Lars Tyge Nielsen is the director of Columbia University’s Mathematics of Finance MA program. He was a Chaired Professor of International Banking and Finance, Associate Dean, Chairman of the Faculty Evaluation Committee, and Director of the PhD program at INSEAD, the international business school in France and Singapore. He led the INSEAD’s PhD program as it placed its first graduates as assistant professors at top universities such as Harvard, the University of Chicago, Stanford, Yale, and UCLA; and at leading European business schools.
In between INSEAD and Columbia, Lars held positions at Goldman Sachs in counterparty credit risk, at Morgan Stanley as head of model reviews, and at Platinum Grove Asset Management as head of risk management. He has held adjunct and visiting appointments at the Copenhagen Business School, the Courant Institute of Mathematical Sciences at New York University, the Department of Finance at New York University and the University of Copenhagen. He has been President of the European Finance Association and has served on a number of conference program committees as well as various professorship appointment committees at Scandinavian universities and business schools. He is the author of Pricing and Hedging of Derivative Securities, published by Oxford University Press.
Lars Tyge Nielsen has a PhD in economics from Harvard and master’s degrees in mathematics and economics from the University of Copenhagen.
Dividends in the Theory of Derivative Securities Pricing. Economic Theory 31 (2007), 447–471
The Instantaneous Capital Market Line, Economic Theory 28, No. 3, August 2006, 651-664 (with Maria Vassalou).
Monotone Risk Aversion. Economic Theory 25 (2005), 203-215. Republished in Christian Schultz and Karl Vind (Eds.), Institutions, Equilibria and Efficiency: Essays in Honor of Birgit Grodal, Springer Verlag (2006), 317-329.
Sharpe Ratios and Alphas in Continuous Time. Journal of Financial and Quantitative Analysis 39, No. 1, March 2004, 103-114 (with Maria Vassalou).
Pricing and Hedging of Derivative Securities. Oxford University Press (1999).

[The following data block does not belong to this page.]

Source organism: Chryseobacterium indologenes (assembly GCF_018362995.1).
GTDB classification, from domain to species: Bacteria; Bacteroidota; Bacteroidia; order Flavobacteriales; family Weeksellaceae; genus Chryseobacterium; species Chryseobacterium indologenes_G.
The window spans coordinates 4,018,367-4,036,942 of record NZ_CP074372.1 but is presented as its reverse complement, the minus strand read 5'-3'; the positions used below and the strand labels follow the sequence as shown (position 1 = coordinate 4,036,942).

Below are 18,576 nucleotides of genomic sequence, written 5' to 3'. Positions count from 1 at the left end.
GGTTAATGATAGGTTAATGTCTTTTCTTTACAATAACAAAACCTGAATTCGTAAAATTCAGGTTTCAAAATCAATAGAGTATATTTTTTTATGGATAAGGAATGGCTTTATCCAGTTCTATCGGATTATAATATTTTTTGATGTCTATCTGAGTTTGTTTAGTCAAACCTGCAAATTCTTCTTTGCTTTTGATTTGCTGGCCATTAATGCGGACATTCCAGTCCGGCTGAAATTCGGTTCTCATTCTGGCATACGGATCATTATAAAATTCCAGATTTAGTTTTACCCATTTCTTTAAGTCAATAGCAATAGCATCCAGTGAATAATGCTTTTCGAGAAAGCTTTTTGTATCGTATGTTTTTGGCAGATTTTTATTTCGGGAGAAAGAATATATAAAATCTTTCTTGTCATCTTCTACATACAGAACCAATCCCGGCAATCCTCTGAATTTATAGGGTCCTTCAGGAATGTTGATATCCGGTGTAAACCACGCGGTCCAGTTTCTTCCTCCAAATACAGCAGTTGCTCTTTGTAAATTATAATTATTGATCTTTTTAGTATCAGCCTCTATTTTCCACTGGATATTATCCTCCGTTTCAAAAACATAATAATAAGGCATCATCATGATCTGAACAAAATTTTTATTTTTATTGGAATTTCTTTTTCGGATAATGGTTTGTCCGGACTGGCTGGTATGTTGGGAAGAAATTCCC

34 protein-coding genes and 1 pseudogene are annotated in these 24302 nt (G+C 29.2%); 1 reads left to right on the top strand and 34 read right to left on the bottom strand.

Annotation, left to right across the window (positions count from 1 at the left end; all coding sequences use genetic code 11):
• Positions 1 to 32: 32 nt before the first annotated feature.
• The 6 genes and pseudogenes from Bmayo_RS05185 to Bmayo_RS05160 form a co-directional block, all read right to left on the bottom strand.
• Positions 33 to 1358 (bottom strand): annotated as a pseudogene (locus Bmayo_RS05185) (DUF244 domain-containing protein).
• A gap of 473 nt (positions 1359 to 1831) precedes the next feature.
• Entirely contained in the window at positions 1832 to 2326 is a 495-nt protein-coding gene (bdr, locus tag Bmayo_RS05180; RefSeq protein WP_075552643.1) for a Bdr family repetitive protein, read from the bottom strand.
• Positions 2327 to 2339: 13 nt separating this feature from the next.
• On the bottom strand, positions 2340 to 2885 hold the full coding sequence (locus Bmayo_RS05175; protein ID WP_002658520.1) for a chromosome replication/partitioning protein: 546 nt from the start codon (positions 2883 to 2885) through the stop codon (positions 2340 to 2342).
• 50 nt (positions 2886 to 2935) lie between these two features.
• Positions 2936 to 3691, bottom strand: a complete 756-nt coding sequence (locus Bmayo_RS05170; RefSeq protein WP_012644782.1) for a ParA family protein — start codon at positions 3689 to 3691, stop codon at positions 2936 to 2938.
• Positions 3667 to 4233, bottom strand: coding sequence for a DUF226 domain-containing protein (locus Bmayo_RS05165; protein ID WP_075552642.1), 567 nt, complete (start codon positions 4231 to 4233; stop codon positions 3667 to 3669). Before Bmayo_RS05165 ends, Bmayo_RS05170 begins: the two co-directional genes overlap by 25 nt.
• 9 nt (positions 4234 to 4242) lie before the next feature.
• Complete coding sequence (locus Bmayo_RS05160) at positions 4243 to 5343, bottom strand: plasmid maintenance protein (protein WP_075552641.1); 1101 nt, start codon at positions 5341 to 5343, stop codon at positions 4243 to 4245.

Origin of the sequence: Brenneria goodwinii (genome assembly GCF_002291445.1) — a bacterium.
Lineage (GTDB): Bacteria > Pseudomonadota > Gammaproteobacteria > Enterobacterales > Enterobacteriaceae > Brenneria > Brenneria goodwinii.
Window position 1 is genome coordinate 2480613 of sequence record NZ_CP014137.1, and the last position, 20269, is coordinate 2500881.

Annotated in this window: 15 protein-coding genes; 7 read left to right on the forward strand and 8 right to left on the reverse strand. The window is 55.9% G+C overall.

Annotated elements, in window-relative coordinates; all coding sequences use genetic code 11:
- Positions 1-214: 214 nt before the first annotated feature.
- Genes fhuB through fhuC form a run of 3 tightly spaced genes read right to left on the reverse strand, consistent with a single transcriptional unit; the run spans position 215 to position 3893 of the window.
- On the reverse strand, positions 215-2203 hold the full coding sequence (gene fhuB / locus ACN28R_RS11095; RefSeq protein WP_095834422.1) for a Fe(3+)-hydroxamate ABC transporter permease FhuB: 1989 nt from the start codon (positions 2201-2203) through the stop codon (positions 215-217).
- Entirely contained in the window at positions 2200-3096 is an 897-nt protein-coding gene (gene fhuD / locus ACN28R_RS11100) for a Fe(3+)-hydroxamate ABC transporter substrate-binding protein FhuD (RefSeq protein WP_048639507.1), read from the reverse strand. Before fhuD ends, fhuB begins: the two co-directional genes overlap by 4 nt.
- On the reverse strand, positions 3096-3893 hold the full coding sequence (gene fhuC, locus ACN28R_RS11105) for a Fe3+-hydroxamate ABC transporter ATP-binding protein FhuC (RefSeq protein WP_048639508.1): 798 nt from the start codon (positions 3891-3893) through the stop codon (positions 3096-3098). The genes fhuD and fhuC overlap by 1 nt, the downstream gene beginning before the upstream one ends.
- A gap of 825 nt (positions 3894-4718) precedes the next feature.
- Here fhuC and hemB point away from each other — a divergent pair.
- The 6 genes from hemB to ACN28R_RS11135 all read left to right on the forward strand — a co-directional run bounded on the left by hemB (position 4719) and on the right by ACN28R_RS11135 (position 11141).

Common Knowledge: The Case of Linear Regression. Journal of Mathematical Economics 26 (1996), 285-304.
Common Knowledge of a Multivariate Aggregate Statistic. International Economic Review 36 (1995), 207-216.
Pareto Optima in Incomplete Financial Markets. Journal of Mathematical Economics 23 (1994), 87-100.
The Expected Utility of Portfolios of Assets. Journal of Mathematical Economics 22 (1993), 439-461.
Positive Prices in CAPM. Journal of Finance 47 (1992), 791-808.
Common Knowledge of an Aggregate of Expectations. Econometrica 58 (1990), 1235-1239 (with Adam Brandenburger, John Geanakoplos, Richard D. McKelvey, and Talbot Page).
Existence of Equilibrium in CAPM. Journal of Economic Theory 52 (1990), 223-231.
Equilibrium in CAPM Without a Riskless Asset. Review of Economic Studies 57 (1990), 315-324.
Asset Market Equilibrium with Short-Selling. Review of Economic Studies 56 (1989), 467-474.
Uniqueness of Equilibrium in the Classical Capital Asset Pricing Model. Journal of Financial and Quantitative Analysis 23 (1988), 329-336.
Portfolio Selection in the Mean-Variance Model. Journal of Finance 42 (1987), 1371-1376.
Positively Weighted Frontier Portfolios. Journal of Finance 42 (1987), 471.
Risk Sensitivity in Bargaining with More than Two Participants. Journal of Economic Theory 32 (1984), 371-376.
Ordinal Interpersonal Comparisons in Bargaining. Econometrica 51 (1983), 219-221. Republished in Bargaining and the Theory of Cooperative Games: John Nash and Beyond, edited by William Thomson, Edward Elgar Publishing Ltd, (2010).
Pareto Optima, Non-Convexities, and Regulated Market Equilibria. Journal of Mathematical Economics 11 (1983), 57-63.
Transversality and the Inverse Image of a Submanifold with Corners. Mathematica Scandinavica 49 (1981), 211-221.